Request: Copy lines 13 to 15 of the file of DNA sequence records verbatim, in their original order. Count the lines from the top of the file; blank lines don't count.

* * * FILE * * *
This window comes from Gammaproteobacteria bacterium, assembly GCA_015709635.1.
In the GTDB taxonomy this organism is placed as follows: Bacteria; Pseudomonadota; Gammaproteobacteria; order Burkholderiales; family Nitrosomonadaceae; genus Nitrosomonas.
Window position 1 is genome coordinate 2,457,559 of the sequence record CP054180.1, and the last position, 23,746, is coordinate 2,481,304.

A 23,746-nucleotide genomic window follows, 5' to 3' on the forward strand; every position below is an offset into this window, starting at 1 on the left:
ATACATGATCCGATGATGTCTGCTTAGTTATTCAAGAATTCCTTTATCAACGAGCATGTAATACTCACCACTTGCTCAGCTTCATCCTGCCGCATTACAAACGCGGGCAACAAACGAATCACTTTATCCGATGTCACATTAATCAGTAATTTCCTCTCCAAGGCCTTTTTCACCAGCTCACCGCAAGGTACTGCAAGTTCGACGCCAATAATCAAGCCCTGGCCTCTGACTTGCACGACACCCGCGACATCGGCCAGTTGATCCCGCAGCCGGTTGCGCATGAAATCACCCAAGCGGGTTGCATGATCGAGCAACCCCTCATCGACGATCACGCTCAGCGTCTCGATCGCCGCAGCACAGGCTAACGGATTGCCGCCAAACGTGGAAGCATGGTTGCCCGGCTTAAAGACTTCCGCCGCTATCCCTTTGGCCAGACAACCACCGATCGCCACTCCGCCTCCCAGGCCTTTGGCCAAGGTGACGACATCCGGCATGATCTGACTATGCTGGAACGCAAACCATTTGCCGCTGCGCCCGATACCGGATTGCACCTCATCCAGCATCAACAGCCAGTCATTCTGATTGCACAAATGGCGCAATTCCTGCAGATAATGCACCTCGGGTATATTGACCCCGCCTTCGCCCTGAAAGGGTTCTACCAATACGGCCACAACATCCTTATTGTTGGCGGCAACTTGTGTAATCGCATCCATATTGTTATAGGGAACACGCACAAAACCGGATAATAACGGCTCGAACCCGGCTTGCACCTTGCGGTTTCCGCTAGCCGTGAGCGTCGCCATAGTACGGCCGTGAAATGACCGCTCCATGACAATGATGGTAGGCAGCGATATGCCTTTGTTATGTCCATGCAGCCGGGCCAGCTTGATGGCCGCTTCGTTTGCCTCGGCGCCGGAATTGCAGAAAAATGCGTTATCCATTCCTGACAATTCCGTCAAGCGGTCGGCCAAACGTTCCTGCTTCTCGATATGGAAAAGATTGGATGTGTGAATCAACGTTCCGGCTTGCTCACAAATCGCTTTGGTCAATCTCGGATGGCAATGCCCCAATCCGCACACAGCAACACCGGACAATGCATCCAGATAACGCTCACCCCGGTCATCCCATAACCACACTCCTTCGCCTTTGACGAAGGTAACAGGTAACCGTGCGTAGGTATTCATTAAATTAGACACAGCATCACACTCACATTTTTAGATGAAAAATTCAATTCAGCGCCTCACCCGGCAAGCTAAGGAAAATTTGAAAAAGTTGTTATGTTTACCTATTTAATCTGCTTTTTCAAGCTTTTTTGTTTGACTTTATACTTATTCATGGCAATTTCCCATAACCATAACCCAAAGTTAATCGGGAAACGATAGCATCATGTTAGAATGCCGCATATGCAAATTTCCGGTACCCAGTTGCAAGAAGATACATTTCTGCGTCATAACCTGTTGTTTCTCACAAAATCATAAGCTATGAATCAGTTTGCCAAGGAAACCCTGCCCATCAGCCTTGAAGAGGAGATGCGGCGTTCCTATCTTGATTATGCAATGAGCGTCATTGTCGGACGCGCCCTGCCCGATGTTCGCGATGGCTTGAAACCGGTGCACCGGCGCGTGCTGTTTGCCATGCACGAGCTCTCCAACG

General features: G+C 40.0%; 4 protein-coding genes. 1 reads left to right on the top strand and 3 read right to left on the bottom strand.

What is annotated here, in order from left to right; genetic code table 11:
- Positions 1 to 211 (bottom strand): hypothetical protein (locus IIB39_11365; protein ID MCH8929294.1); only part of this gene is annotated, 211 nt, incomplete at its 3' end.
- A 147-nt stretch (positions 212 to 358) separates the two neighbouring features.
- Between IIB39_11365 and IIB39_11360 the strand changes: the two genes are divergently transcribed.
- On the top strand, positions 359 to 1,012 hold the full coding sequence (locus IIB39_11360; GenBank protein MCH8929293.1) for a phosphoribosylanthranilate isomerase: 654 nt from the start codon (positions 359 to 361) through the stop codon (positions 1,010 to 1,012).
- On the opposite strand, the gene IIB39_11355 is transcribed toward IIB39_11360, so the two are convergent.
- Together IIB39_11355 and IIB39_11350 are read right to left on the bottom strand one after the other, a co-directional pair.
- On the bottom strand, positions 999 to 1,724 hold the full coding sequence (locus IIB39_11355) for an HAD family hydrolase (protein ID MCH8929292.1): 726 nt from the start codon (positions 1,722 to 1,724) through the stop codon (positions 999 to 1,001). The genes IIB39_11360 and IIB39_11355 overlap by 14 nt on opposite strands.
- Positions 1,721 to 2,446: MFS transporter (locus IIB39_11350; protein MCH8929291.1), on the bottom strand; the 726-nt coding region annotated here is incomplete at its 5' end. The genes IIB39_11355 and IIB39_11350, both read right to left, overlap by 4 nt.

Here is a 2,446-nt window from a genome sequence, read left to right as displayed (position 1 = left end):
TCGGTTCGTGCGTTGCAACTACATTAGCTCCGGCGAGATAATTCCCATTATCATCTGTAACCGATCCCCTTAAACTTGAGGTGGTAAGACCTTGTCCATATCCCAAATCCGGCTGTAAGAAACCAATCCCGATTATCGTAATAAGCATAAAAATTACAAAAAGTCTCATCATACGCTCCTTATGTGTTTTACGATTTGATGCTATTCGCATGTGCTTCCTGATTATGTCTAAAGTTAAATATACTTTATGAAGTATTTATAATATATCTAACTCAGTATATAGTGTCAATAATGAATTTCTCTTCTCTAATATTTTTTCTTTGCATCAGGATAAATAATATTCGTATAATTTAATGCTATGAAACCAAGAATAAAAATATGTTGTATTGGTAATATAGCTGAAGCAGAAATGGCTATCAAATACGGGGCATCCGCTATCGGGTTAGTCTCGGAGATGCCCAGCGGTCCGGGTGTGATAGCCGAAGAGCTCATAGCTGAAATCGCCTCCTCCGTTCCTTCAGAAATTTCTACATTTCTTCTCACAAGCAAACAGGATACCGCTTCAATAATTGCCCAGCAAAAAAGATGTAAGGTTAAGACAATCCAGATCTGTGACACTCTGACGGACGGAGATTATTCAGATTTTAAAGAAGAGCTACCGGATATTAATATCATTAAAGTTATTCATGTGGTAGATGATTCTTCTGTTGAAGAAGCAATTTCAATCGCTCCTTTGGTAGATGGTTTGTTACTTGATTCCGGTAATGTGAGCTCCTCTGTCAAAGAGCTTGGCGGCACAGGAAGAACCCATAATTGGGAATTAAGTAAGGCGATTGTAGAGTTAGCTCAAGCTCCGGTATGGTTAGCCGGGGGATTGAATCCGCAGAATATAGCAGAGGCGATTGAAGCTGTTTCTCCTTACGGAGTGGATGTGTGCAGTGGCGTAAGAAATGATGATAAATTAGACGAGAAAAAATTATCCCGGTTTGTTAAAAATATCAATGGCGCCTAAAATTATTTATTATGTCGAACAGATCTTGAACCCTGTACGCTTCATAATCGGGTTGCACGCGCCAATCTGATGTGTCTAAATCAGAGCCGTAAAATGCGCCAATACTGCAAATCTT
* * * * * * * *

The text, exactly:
- Together IIB39_11355 and IIB39_11350 are read right to left on the bottom strand one after the other, a co-directional pair.
- On the bottom strand, positions 999 to 1,724 hold the full coding sequence (locus IIB39_11355) for an HAD family hydrolase (protein ID MCH8929292.1): 726 nt from the start codon (positions 1,722 to 1,724) through the stop codon (positions 999 to 1,001). The genes IIB39_11360 and IIB39_11355 overlap by 14 nt on opposite strands.
- Positions 1,721 to 2,446: MFS transporter (locus IIB39_11350; protein MCH8929291.1), on the bottom strand; the 726-nt coding region annotated here is incomplete at its 5' end. The genes IIB39_11355 and IIB39_11350, both read right to left, overlap by 4 nt.